Second, there is a wide community of scientists and technologists who are interested in the encoding of information, particularly the question of whether studies of the nervous system can provide any novel insights that they could exploit in their own work. These scientists and technologists are in the fields of computer science, intelligent devices and the knowledge-based economy. They will be the driving-force behind new technological developments, which are acknowledged as an important factor in creating new economic growth in established Western economies, like the UK. The studies proposed will be significant for this group.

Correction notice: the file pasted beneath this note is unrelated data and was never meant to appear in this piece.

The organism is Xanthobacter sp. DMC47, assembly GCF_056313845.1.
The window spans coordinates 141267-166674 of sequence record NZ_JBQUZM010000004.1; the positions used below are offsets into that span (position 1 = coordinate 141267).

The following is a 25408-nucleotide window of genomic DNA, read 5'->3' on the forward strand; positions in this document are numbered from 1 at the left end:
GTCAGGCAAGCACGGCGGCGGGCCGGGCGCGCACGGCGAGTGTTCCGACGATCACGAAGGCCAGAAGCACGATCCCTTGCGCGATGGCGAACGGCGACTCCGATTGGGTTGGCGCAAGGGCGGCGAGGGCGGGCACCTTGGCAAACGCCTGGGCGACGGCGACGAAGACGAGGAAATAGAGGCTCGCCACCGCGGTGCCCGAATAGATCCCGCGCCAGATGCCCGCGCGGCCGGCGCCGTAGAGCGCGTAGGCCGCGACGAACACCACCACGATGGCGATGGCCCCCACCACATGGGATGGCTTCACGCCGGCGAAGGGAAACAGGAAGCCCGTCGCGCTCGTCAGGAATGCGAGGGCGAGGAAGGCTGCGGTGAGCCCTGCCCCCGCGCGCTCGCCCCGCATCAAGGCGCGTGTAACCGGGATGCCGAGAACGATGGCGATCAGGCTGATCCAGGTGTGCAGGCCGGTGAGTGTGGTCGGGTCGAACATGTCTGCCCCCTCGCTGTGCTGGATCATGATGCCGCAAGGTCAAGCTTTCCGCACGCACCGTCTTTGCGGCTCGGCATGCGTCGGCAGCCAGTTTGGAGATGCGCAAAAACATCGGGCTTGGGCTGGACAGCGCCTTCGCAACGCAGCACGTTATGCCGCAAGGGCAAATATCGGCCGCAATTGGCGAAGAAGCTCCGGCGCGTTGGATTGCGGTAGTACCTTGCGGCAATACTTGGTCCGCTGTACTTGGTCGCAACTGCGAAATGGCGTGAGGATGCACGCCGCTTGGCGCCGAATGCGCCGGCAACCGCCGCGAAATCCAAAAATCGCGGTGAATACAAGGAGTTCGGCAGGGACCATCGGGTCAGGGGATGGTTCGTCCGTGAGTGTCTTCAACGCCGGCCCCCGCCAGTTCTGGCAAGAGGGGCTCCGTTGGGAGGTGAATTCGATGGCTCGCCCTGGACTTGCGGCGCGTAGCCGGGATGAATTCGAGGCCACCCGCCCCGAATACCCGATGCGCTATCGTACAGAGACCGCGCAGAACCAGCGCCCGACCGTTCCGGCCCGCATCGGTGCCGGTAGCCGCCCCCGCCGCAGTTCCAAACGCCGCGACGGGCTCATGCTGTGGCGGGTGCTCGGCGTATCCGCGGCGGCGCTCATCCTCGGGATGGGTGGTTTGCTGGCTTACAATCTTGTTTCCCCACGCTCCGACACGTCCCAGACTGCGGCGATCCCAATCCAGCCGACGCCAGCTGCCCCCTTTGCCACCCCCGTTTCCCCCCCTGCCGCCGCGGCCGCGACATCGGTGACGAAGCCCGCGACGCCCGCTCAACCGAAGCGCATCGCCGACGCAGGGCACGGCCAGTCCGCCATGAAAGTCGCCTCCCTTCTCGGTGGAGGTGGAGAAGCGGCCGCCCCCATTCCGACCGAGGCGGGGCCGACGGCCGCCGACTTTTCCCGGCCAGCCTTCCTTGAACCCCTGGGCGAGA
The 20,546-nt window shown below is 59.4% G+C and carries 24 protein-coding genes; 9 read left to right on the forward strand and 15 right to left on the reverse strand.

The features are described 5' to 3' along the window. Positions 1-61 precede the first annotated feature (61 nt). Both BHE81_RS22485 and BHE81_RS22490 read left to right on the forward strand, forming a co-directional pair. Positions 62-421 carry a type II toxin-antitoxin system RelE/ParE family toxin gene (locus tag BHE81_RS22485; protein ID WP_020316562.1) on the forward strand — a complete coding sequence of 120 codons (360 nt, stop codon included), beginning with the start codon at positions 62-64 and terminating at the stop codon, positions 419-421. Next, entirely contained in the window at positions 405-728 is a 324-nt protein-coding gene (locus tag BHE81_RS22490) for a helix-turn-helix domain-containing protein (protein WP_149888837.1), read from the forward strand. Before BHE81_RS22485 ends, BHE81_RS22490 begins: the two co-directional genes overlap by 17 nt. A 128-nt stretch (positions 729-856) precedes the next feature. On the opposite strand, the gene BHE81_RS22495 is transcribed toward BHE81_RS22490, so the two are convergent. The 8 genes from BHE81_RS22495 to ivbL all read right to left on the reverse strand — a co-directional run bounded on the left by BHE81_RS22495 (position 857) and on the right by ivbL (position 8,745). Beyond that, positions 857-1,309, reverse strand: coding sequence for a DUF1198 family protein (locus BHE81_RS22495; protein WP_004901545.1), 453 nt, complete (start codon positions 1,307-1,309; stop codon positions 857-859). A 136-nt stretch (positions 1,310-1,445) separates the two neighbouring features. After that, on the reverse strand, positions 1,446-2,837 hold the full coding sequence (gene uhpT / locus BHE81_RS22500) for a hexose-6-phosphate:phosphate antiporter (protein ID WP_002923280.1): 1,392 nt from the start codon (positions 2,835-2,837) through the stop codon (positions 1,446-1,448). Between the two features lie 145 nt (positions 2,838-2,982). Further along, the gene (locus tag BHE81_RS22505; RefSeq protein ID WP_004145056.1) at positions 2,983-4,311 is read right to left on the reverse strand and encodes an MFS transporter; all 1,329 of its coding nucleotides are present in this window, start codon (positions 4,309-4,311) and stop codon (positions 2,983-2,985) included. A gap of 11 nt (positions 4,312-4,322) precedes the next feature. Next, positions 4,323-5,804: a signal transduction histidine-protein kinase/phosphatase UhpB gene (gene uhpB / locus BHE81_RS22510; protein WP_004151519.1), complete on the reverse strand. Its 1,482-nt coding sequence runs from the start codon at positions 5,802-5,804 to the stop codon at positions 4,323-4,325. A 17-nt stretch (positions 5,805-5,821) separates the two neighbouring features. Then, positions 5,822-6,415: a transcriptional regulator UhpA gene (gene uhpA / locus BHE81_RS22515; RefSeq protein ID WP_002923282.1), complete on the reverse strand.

Third, the wider public continues to have a fascination with understanding the workings of the brain, as evidenced by the large number of popular science books and media presentations. This research will ultimately feed into this activity, thereby enhancing public understanding of science and contributing to the social and cultural life of the UK.

Transfer of the benefits of this research will be facilitated in a number of ways: publication of papers, interdisciplinary communication of results and sharing of data will be the main route for the clinicians, scientists and technologists in related fields; wider discussion of neuroscience and appropriate use of public media will be the route for the general public; and pursuit of applied and translational research will be main route for involving more health practitioners.